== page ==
My former Pastor, Rick Warren, says that every leader is a reader. Pastor Rick is a voracious reader, and consequently, knowledgeable and well versed on a variety of topics. I understand and share Pastor Rick’s passion for reading as evidenced by visitors to our home: walls of bookshelves overflowing with books, and books and magazines bookmarked or dog-eared in every room. I never want to find myself without something to read, so I’m often reading many different books and articles in different rooms of the house, at the same time. I had to laugh when my 7 year-old granddaughter asked why I had a magazine rack in the bathroom! That seemed normal to me J.
Sharing a Love of Reading and Writing
This past Saturday, I enjoyed spending the day with others who share my love of books. I presented my authored books at the Pacific Northwest Church Librarians annual conference held in Nampa, Idaho. Many local authors were there with their books too, and we all enjoyed a keynote presentation from the delightful and prolific Lauraine Snelling, author of 70 books and still writing.
Lauraine asked if we could remember a librarian who had influenced us as a young reader. Since her audience was comprised of librarians and authors, all our hands shot up! Lauraine mentioned that when she was a child, the librarians at her local library and the bookmobile fostered her love of books.
Lauraine’s question prompted memories of my childhood and the bookmobile that parked in our neighborhood every other week. If you’re too young to remember bookmobiles, they were libraries on wheels. The closest thing I can compare them to is a very large, gutted out motor home with bookshelves full of books lining the walls. The local neighbors could check out and return books.
As a kid, I would ride my bike to the bookmobile and check out my limit of books—the library limit or the limit I could fit into the basket on my bike, whichever came first. When I was sixteen and could drive, I spent countless weekends at the library doing research for class projects. I would pack a lunch and spend the day. Just walking into the library gave me the same rush as walking into a bookstore does today. So many books, so little time, as I’ve always been a slow, but persistent, reader.
Fostering the Love for Books in the Next Generation
Today, I live in a tiny rural town—no bookmobiles, but we have a brand new library where my grandkids love to go when they come to visit. We check out their limit of books, DVDs, and backpacks full of fun activities—going to the library is actually right up there with going to the pool and the river—well maybe a close second. But I love it when one of them asks if we can go to the library!
Many of our eleven grandchildren have their own library card at their local libraries, and Grampa and I often choose books for birthday and Christmas gifts for the grandkids and their parents.
How Can Reading Change Your Life?
I did not set out to be a writer. I have degrees in Food Administration, Business Administration, and Christian Leadership, but not writing. I’ve always been in awe of those who could engage a reader by mastering the art of conveying and organizing thoughts, ideas, research, and words into a book. I never thought that would describe me someday. Then in 1997, without me seeing it coming, God asked me to put into writing how to start a mentoring ministry. Still I didn’t consider myself an author; I was just writing a manual for how to start, grow, and maintain a mentoring ministry. Then those who used Woman to Woman Mentoring How to Start, Grow, and Maintain a Mentoring Ministry to start their mentoring ministries wanted to know how to train, and offer mentor and mentee handbooks. More “resource” writing.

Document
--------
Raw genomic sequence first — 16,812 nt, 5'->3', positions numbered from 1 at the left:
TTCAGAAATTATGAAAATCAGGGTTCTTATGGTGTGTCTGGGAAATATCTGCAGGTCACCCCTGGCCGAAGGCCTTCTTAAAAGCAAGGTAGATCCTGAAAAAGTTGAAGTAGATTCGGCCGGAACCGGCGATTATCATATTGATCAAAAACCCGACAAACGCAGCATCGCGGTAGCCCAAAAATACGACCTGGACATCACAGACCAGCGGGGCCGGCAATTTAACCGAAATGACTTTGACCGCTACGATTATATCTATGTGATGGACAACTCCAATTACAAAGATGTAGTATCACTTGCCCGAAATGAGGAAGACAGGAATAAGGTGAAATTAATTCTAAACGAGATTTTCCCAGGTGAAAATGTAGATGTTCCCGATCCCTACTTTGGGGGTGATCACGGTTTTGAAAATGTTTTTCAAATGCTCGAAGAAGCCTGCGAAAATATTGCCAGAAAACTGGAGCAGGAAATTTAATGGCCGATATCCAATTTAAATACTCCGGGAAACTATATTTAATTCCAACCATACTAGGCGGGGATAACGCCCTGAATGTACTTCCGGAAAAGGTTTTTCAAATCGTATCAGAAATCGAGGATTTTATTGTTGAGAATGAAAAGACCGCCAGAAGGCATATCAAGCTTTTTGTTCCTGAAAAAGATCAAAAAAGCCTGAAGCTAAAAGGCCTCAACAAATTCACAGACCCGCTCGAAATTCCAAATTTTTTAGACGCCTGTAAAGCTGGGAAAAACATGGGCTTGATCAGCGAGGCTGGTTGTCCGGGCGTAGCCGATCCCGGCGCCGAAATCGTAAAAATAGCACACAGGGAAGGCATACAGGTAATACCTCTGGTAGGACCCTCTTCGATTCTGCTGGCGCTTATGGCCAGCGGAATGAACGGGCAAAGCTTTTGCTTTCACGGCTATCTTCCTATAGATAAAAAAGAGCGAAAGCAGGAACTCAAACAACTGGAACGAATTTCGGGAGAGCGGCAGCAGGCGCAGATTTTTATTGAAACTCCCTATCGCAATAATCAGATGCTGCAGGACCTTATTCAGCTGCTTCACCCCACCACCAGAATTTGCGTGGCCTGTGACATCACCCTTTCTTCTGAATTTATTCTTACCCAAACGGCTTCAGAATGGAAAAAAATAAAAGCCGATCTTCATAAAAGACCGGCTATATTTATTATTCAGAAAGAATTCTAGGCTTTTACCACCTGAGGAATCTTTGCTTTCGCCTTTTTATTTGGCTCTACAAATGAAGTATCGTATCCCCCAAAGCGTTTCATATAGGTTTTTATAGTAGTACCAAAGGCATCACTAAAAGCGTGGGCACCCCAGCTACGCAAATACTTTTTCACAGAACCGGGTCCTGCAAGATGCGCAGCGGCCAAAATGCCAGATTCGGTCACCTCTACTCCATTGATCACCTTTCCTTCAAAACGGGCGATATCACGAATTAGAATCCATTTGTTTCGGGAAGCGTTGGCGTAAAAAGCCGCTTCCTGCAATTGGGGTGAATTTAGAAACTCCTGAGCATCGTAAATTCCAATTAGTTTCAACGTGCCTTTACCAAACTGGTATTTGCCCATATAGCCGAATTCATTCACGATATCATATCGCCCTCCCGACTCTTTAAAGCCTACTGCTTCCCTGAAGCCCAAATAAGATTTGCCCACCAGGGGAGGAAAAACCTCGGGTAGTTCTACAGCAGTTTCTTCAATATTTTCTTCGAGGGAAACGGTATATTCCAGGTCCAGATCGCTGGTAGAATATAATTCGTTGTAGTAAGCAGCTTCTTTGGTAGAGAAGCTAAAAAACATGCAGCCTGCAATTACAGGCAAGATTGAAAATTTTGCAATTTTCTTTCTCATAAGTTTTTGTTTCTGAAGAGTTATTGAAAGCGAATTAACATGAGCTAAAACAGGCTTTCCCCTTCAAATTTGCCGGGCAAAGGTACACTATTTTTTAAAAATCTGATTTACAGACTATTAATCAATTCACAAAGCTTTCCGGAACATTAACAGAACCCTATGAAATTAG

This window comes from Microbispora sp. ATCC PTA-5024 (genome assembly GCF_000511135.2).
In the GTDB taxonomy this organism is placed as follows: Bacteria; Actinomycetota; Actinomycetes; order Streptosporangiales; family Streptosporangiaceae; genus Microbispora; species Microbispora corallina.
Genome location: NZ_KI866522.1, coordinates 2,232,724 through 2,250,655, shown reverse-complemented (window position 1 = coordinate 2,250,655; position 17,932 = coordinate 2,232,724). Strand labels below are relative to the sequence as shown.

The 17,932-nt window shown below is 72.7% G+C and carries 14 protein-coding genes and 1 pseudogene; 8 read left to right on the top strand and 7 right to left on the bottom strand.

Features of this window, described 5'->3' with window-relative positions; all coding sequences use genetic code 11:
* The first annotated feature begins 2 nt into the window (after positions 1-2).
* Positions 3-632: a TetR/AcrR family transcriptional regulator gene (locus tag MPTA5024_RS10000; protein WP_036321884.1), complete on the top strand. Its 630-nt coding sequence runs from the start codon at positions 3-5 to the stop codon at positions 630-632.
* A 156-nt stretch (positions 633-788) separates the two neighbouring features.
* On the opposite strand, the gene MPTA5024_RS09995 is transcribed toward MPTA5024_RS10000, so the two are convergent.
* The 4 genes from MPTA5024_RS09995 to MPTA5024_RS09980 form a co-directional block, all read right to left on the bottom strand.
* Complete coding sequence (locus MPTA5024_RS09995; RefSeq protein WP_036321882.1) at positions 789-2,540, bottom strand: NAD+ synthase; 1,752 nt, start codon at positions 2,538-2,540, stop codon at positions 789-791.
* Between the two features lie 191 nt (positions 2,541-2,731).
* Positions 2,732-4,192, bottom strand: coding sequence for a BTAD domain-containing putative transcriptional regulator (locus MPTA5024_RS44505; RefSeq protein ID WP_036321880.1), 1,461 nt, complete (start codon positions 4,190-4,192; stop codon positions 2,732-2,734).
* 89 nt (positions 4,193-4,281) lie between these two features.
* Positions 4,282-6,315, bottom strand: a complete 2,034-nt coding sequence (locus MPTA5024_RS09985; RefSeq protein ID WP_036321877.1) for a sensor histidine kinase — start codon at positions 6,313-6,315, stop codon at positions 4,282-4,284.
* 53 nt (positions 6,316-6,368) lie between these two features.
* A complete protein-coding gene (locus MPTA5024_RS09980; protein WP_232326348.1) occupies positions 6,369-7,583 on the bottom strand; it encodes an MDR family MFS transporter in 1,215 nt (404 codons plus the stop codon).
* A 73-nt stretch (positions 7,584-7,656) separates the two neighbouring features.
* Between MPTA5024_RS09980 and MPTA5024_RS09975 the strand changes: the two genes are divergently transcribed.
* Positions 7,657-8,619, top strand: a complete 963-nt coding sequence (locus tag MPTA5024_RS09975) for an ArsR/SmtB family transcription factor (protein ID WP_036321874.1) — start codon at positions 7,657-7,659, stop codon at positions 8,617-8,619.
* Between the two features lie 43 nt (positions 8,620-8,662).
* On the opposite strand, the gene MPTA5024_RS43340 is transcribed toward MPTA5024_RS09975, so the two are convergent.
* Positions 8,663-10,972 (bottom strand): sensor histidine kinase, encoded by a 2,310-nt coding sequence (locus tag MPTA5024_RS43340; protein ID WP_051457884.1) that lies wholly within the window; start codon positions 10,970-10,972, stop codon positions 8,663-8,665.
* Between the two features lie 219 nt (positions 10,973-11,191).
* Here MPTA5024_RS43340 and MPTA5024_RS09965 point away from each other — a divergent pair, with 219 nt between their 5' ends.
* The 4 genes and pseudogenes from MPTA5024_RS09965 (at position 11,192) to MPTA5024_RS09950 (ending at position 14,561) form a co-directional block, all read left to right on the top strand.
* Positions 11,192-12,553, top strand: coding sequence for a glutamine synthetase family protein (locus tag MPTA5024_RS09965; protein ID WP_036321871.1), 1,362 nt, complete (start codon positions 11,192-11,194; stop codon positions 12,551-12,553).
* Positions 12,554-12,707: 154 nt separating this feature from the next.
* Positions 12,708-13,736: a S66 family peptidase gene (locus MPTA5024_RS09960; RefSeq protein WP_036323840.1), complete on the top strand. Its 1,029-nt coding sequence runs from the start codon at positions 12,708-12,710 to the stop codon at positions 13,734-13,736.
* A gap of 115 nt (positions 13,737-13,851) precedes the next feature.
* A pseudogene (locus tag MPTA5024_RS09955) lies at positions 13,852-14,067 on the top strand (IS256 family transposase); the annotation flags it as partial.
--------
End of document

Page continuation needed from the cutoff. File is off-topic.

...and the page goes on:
Next, it was my husband suggesting I write Bible studies for the mentors and mentees to study together and the Face-to-Face Bible Study series was born. Then, I had breast cancer and longed for a book not yet written. God prompted me that the purpose in my breast cancer was to write that book, and Dear God, They Say It’s Cancer was written out of my pain and desire to provide my breast-cancer sisters with the book I wished I had: a mentor, friend, record keeper, love letter from God, snippets of other women’s stories, and places to write my own story.
Now, here I am seventeen books later and working on the next book. Had I not been an avid reader, I couldn’t have started and lead the Woman to Woman Mentoring Ministry. I read every book I could get my hands on that dealt with mentoring—starting with the Bible. I could have never written Bible studies without reading the Bible, commentaries, and researching how to write Bible studies.
Reading may not prompt you to become a writer, but it will expand the horizons of your mind and your world. However, let me encourage you to be selective with what you read. Not all books are equal, and not all books are good for our minds. Many books, like many movies and television shows, are actually detrimental to our mental, emotional, and spiritual health. There’s power in the written word: for good or evil. Be selective in what you read. Remember: trash in, trash out.
I recommend selecting reading material from Christian bookstores and Christian book sites like christianbook.com. Of course, the best book to start with is the best seller of all time—the Bible.
I would love to hear what made you a lover of books and what books you’re reading now. Please leave a comment and let’s share with each other. I’m reading Congo Dawn by Jeanette Windle and really enjoying her knowledge of the Congo and the story line. Ok, now it’s you’re turn.